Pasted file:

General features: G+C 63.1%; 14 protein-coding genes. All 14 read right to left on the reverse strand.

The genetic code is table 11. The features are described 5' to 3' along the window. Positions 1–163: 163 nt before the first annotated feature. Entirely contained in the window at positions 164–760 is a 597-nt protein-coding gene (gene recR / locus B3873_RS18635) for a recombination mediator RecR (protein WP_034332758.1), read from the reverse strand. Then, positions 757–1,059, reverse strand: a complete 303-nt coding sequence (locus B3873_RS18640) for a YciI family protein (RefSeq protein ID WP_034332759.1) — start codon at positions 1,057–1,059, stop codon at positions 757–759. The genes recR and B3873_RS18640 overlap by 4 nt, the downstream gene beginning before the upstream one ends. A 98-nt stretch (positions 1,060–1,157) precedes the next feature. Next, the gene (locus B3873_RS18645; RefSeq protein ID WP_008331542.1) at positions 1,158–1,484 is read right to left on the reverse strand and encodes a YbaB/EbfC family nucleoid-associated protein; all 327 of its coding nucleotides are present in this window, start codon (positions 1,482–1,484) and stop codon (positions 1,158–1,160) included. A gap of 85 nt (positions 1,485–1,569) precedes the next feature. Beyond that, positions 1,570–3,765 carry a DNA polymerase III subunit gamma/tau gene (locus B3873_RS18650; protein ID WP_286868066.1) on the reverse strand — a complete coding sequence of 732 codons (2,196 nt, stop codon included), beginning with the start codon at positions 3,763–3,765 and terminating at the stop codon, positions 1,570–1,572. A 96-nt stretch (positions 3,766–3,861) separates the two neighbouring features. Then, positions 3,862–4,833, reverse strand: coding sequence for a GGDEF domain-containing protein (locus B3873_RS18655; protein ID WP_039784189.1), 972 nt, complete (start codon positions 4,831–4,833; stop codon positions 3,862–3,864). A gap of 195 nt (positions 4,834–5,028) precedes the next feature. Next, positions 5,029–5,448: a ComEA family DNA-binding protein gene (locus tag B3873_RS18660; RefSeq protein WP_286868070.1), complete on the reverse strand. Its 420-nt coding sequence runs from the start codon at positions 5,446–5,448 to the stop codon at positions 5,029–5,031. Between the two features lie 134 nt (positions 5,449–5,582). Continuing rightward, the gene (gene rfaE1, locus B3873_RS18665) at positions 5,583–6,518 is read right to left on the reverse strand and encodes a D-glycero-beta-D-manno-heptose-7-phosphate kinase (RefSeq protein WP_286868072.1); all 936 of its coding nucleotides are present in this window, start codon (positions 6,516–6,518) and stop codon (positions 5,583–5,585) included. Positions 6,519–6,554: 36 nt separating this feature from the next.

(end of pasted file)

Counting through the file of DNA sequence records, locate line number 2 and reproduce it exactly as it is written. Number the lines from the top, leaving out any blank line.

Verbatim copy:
The genetic code is table 11. The features are described 5' to 3' along the window. Positions 1–163: 163 nt before the first annotated feature. Entirely contained in the window at positions 164–760 is a 597-nt protein-coding gene (gene recR / locus B3873_RS18635) for a recombination mediator RecR (protein WP_034332758.1), read from the reverse strand. Then, positions 757–1,059, reverse strand: a complete 303-nt coding sequence (locus B3873_RS18640) for a YciI family protein (RefSeq protein ID WP_034332759.1) — start codon at positions 1,057–1,059, stop codon at positions 757–759. The genes recR and B3873_RS18640 overlap by 4 nt, the downstream gene beginning before the upstream one ends. A 98-nt stretch (positions 1,060–1,157) precedes the next feature. Next, the gene (locus B3873_RS18645; RefSeq protein ID WP_008331542.1) at positions 1,158–1,484 is read right to left on the reverse strand and encodes a YbaB/EbfC family nucleoid-associated protein; all 327 of its coding nucleotides are present in this window, start codon (positions 1,482–1,484) and stop codon (positions 1,158–1,160) included. A gap of 85 nt (positions 1,485–1,569) precedes the next feature. Beyond that, positions 1,570–3,765 carry a DNA polymerase III subunit gamma/tau gene (locus B3873_RS18650; protein ID WP_286868066.1) on the reverse strand — a complete coding sequence of 732 codons (2,196 nt, stop codon included), beginning with the start codon at positions 3,763–3,765 and terminating at the stop codon, positions 1,570–1,572. A 96-nt stretch (positions 3,766–3,861) separates the two neighbouring features. Then, positions 3,862–4,833, reverse strand: coding sequence for a GGDEF domain-containing protein (locus B3873_RS18655; protein ID WP_039784189.1), 972 nt, complete (start codon positions 4,831–4,833; stop codon positions 3,862–3,864). A gap of 195 nt (positions 4,834–5,028) precedes the next feature. Next, positions 5,029–5,448: a ComEA family DNA-binding protein gene (locus tag B3873_RS18660; RefSeq protein WP_286868070.1), complete on the reverse strand. Its 420-nt coding sequence runs from the start codon at positions 5,446–5,448 to the stop codon at positions 5,029–5,031. Between the two features lie 134 nt (positions 5,449–5,582). Continuing rightward, the gene (gene rfaE1, locus B3873_RS18665) at positions 5,583–6,518 is read right to left on the reverse strand and encodes a D-glycero-beta-D-manno-heptose-7-phosphate kinase (RefSeq protein WP_286868072.1); all 936 of its coding nucleotides are present in this window, start codon (positions 6,516–6,518) and stop codon (positions 5,583–5,585) included. Positions 6,519–6,554: 36 nt separating this feature from the next.